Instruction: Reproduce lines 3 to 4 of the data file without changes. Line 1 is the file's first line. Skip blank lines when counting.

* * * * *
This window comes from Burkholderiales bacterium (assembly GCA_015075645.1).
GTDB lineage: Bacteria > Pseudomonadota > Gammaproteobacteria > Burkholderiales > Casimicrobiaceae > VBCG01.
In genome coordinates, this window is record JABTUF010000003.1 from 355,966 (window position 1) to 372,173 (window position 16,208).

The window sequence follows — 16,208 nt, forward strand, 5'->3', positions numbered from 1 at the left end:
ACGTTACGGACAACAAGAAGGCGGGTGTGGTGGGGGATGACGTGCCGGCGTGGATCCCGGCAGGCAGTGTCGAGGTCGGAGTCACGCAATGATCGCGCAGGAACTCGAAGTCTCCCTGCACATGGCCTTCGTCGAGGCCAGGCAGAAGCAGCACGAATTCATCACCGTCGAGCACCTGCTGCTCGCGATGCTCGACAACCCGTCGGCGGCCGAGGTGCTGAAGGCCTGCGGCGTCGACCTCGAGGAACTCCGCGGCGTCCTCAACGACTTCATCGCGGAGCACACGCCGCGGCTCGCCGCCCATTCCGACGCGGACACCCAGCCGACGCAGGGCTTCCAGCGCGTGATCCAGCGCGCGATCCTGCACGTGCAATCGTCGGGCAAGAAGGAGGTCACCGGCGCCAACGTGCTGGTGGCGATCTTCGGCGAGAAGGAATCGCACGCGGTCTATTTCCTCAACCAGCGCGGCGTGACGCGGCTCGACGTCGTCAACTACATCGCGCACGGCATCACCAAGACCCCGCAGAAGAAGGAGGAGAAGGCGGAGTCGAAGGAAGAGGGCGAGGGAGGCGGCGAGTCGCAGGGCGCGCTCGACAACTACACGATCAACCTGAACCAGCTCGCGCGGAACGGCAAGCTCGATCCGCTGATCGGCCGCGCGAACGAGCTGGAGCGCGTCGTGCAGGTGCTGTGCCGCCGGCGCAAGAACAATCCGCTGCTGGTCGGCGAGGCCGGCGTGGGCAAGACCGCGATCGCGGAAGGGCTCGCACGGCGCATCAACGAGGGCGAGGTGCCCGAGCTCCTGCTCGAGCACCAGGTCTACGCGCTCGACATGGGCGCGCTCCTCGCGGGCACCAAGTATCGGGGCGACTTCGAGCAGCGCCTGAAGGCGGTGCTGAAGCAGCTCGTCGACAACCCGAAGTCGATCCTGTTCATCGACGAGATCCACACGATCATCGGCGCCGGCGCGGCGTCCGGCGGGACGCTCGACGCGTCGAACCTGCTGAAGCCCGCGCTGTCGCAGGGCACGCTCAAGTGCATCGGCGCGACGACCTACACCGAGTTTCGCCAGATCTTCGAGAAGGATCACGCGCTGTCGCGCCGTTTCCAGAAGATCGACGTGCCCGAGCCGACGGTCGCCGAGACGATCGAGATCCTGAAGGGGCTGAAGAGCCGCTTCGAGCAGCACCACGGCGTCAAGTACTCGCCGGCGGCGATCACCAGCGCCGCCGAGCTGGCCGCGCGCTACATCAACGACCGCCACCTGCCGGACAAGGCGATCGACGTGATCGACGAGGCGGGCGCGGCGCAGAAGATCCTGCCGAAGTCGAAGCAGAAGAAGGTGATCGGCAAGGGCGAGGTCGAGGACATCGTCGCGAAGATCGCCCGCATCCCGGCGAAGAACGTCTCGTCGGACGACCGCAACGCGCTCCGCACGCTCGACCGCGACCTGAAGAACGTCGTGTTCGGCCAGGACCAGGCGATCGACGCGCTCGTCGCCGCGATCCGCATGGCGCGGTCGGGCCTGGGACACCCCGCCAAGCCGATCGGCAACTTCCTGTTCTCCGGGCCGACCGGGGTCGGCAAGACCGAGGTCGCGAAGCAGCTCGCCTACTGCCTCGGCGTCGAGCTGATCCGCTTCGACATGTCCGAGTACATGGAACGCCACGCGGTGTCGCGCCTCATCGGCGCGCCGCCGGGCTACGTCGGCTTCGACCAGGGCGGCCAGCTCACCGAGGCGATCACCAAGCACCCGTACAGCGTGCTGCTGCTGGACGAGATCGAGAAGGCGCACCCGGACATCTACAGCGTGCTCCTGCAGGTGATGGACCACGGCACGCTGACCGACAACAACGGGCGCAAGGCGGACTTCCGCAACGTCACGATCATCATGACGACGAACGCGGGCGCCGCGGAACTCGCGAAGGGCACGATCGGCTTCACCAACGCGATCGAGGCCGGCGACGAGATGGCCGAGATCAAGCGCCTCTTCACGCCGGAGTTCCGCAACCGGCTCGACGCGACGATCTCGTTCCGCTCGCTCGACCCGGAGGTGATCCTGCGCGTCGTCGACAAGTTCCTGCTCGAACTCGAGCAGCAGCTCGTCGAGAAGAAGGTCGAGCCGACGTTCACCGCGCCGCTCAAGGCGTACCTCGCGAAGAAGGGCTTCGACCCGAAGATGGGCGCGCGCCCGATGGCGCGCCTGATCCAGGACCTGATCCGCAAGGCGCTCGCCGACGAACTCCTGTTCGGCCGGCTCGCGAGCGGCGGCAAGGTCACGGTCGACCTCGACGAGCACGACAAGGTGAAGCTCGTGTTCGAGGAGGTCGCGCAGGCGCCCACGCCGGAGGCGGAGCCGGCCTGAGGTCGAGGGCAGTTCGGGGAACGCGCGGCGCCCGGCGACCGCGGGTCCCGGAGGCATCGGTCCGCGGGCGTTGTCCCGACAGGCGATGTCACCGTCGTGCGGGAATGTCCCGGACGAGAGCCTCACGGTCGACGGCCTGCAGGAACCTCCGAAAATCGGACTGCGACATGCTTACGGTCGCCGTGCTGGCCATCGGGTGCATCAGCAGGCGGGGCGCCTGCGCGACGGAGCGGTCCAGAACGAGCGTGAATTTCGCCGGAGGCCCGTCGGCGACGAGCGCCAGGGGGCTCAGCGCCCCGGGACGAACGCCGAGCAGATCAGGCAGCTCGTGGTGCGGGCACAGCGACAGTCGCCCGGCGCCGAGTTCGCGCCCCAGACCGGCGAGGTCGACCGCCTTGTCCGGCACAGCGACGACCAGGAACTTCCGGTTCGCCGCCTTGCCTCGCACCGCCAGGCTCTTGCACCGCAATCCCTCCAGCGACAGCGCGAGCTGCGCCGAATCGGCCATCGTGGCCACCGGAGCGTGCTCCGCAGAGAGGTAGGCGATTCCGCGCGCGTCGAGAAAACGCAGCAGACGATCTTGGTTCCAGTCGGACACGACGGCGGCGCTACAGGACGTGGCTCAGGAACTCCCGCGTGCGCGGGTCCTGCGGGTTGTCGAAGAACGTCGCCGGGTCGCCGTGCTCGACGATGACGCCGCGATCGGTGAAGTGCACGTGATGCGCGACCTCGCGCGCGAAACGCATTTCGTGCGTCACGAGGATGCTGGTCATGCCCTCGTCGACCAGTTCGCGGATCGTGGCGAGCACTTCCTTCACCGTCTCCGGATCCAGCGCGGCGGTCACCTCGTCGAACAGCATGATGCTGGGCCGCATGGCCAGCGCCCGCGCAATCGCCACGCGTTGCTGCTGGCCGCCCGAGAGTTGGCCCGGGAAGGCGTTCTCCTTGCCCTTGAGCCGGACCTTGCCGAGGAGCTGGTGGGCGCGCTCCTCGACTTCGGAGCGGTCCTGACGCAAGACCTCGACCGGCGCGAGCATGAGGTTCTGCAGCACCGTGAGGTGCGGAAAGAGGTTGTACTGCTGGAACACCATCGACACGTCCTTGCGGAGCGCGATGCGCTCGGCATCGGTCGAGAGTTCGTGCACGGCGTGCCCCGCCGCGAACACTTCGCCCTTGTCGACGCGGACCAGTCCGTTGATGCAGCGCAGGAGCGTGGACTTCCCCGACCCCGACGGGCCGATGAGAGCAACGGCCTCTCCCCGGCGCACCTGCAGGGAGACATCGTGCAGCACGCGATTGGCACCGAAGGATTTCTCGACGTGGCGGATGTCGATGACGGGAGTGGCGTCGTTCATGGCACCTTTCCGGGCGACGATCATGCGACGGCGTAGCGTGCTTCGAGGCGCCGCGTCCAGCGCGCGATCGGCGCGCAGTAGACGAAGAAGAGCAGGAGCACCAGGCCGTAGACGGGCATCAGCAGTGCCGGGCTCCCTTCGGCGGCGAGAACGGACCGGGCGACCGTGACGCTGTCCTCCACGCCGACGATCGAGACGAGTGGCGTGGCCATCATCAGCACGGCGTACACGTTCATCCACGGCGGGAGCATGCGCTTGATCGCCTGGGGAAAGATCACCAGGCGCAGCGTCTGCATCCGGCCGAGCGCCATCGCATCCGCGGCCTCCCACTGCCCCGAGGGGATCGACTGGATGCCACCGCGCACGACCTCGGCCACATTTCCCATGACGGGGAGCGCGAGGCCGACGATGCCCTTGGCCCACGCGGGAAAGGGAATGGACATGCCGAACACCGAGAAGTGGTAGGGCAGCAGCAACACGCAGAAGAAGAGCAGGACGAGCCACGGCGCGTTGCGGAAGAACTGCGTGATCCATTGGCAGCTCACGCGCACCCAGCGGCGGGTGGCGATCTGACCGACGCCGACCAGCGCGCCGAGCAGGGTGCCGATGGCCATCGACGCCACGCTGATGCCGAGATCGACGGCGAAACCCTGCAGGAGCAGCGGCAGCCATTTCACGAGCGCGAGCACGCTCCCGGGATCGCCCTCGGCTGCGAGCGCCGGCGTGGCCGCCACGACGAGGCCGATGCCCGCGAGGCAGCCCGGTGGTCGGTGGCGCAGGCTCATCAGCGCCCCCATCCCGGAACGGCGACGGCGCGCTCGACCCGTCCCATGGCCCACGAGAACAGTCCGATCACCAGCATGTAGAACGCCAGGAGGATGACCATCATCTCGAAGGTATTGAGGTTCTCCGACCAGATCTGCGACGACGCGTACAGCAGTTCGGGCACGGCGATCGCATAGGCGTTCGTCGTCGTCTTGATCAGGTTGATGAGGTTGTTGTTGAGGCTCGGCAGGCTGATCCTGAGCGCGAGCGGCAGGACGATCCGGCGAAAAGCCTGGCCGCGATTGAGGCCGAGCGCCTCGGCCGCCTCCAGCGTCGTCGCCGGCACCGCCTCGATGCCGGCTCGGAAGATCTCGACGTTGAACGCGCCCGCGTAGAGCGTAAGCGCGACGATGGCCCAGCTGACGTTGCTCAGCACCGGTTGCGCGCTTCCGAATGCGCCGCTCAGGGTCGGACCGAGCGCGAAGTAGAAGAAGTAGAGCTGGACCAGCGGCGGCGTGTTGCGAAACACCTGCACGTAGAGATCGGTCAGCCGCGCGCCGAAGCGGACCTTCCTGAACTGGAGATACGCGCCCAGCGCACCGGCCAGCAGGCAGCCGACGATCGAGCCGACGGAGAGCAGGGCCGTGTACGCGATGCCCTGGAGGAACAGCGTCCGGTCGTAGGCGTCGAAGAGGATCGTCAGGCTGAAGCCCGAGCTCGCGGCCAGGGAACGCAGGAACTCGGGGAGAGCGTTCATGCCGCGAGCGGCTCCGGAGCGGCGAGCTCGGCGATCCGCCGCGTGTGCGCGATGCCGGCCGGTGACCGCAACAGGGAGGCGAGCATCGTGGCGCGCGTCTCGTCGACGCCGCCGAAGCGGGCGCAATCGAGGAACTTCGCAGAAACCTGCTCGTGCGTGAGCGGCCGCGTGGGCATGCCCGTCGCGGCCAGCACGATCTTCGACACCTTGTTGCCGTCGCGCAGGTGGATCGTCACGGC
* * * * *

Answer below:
In genome coordinates, this window is record JABTUF010000003.1 from 355,966 (window position 1) to 372,173 (window position 16,208).

The window sequence follows — 16,208 nt, forward strand, 5'->3', positions numbered from 1 at the left end: